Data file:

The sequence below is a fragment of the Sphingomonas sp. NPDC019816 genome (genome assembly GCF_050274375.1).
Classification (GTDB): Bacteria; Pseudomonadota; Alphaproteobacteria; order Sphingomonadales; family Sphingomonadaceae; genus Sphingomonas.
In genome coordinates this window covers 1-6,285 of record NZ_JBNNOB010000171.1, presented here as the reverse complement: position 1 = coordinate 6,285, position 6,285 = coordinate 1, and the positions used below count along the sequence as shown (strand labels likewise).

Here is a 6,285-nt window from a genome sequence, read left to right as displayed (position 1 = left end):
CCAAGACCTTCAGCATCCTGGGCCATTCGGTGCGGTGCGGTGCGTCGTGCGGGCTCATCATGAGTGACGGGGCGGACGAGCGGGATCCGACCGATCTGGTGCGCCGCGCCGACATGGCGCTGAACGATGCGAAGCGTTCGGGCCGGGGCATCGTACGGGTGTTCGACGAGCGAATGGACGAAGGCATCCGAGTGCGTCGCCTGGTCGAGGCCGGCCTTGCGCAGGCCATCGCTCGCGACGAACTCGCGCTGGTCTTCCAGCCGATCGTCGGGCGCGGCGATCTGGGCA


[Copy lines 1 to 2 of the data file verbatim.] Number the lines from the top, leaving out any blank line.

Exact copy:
The sequence below is a fragment of the Sphingomonas sp. NPDC019816 genome (genome assembly GCF_050274375.1).
Classification (GTDB): Bacteria; Pseudomonadota; Alphaproteobacteria; order Sphingomonadales; family Sphingomonadaceae; genus Sphingomonas.